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Are Your Condiments Gluten-Free?

More and more people are realizing they are sensitive to gluten – you don’t have to have full-blown Celiac or Crohn’s disease to have a bad reaction. While it’s fairly easy to avoid gluten in the usual suspects—bread, pasta, breakfast cereal, and anything labeled ‘wheat’—gluten is tricky and can show up in the most unexpected places.

Gluten is a cheap stabilizer, emulsifier, thickener, and flow agent that is used in products from medicines and vitamins to beauty products and beer. Food manufacturers often use gluten as an additive in a huge range of processed foods and ingredients of processed foods, from soups to self-basting poultry. For a lot of people that is fine. If you have any issues with gluten at all, you have to be informed, wary, and vigilant about knowing exactly what’s in the products you’re consuming.

Condiments such as mustard, spices, and pickles are delicious and make meals more enjoyable. But, they can also contain unexpected amounts of gluten. It is used as a stabilizer and thickener in many sauce-based products and stops dry products, like spices and seasonings, from clumping.

Gluten Containing Condiments

  • Ketchup, tomato, and barbecue sauces
  • Mustard
  • Mayonnaise
  • Relishes and chutneys
  • Pickles
  • Salad dressings
  • Pasta sauce
  • Tomato paste
  • Salsa
  • Soy sauce and miso
  • Oyster sauce, black bean sauces, and other sauces used in Asian cooking
  • Stock and bouillon cubes
  • Ground spices
  • Spice mixes and steak rubs
  • Taco seasoning
  • Gravy mixes
  • Marinades
  • Malt vinegar and anything containing malt vinegar, such as pickles
  • Rice vinegar
  • Breadcrumbs and coating mixes
  • Imitation bacon bits
  • Stuffing mixes
  • Flavored salts

So, how can you quickly and easily avoid buying foods with gluten? Watch for these red-flag words on labels, including the labels of your favourite condiments. They’ll tell you that the product contains gluten:

  • Emulsifiers
  • Flavorings
  • Stabilizers
  • Hydrolyzed plant protein (HPP), Hydrolyzed Vegetable Protein (HVP) and Texturized Vegetable Protein (TVP)
  • Modified Food Starch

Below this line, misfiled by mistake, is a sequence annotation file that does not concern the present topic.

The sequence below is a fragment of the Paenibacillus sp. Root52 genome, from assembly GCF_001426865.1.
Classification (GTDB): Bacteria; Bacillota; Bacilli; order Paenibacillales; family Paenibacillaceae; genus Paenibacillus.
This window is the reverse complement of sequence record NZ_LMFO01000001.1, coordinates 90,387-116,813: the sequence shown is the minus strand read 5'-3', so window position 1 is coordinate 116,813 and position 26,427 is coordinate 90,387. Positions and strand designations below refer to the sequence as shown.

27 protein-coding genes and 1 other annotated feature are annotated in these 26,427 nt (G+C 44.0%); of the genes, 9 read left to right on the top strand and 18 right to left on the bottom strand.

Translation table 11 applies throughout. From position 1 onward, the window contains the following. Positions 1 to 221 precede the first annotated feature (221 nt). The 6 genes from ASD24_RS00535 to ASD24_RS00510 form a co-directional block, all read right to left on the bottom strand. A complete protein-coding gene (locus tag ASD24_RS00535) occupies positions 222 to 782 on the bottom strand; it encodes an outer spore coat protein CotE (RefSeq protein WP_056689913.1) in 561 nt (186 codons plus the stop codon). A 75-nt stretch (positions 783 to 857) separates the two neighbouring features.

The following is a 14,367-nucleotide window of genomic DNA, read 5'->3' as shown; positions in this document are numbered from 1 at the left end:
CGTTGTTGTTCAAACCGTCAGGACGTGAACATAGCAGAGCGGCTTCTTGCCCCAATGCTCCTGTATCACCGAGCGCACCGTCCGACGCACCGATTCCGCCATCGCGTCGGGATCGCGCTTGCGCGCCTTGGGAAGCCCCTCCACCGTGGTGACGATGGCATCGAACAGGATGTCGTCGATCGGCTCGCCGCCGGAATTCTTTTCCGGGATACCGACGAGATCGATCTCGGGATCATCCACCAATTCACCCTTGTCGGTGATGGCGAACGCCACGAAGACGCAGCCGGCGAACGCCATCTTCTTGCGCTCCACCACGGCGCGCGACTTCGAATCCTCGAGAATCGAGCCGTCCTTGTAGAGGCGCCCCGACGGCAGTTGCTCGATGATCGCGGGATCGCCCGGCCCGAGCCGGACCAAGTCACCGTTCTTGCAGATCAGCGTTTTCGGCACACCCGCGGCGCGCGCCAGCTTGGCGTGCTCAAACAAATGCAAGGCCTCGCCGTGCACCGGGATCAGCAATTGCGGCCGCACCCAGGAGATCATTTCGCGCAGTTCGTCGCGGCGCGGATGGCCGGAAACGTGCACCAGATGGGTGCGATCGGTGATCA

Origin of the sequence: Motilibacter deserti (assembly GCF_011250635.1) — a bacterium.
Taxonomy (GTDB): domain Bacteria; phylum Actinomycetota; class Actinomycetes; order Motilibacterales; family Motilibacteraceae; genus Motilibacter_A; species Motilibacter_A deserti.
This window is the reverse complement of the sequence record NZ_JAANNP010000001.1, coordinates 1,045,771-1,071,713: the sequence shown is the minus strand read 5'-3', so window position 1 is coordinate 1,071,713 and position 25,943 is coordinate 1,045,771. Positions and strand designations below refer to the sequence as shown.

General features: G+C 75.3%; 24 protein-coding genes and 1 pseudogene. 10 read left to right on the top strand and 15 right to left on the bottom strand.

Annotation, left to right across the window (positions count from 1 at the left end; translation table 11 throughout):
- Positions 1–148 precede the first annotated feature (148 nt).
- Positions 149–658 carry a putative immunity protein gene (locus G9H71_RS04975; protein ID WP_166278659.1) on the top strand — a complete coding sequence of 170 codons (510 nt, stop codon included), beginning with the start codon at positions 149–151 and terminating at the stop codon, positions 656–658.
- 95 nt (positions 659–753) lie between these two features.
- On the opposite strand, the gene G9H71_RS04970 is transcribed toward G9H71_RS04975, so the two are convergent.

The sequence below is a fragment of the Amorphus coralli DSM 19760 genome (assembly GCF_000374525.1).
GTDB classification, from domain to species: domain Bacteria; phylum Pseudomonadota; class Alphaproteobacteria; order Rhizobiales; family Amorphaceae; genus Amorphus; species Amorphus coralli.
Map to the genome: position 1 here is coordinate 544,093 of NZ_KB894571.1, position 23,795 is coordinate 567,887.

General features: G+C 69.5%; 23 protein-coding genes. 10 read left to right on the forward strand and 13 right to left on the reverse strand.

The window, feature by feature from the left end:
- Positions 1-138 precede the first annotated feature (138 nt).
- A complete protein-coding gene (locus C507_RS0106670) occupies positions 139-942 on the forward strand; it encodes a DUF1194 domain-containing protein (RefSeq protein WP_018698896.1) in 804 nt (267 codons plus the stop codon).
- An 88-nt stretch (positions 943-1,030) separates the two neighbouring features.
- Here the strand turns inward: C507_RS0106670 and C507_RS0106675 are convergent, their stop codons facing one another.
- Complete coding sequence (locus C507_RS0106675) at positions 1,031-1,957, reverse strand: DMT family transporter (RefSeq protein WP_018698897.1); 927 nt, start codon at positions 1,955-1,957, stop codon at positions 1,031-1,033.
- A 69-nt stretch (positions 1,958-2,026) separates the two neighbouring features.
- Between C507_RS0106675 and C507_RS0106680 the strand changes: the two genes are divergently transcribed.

• Mono- and di-glycerides
  • Dextrin
  • Malt or maltodextrin
  • Whey protein concentrate
  • Sodium caseinate

And remember, a food might be labeled ‘wheat-free,’ but that doesn’t mean that it’s gluten-free! Spelt, barley, and rye all contain gluten. Unless you made it yourself out of 100% fresh ingredients, you have to check and check again. Become an expert at reading and decoding labels, and as a rule of thumb, choose the product which has the fewest ingredients, as it’s less likely to include fillers.

But there is good news – it’s not all avoidance! You can still have tasty condiments with your food. There are a number of alternatives and substitutes. More and more companies are producing gluten-free products, and supermarkets are carrying more gluten-free food—enough to fill an aisle in some cases. Check your preferred supermarket’s website for gluten-free options – all the major supermarket chains now have a wider range of sauces, marinades, and salad dressings available.

Even more encouraging, the Condiments and Sauces: U.S. Retail Market Trends & Opportunities 2016 report noted that one of the big market trends driving growth in the industry is the “Gluten-Free Effect.” This is significant in an industry with sales of $11 billion dollars in 2013 and means that there will be even more choices available in the future.

In the meantime, feel free to enjoy these safe, gluten-free condiment substitutes:

At the time of this writing, the following condiments were gluten-free.

Of course, one of the best ways to control your gluten-free diet is to make your own sauces, relishes, marinades, and chutneys. But when you’re short on time, you can use any of the suggested brands and alternatives to enjoy gluten-free condiments.

If you want to make your own condiments I recommend following the recipes in this ebook, Get Sauced.

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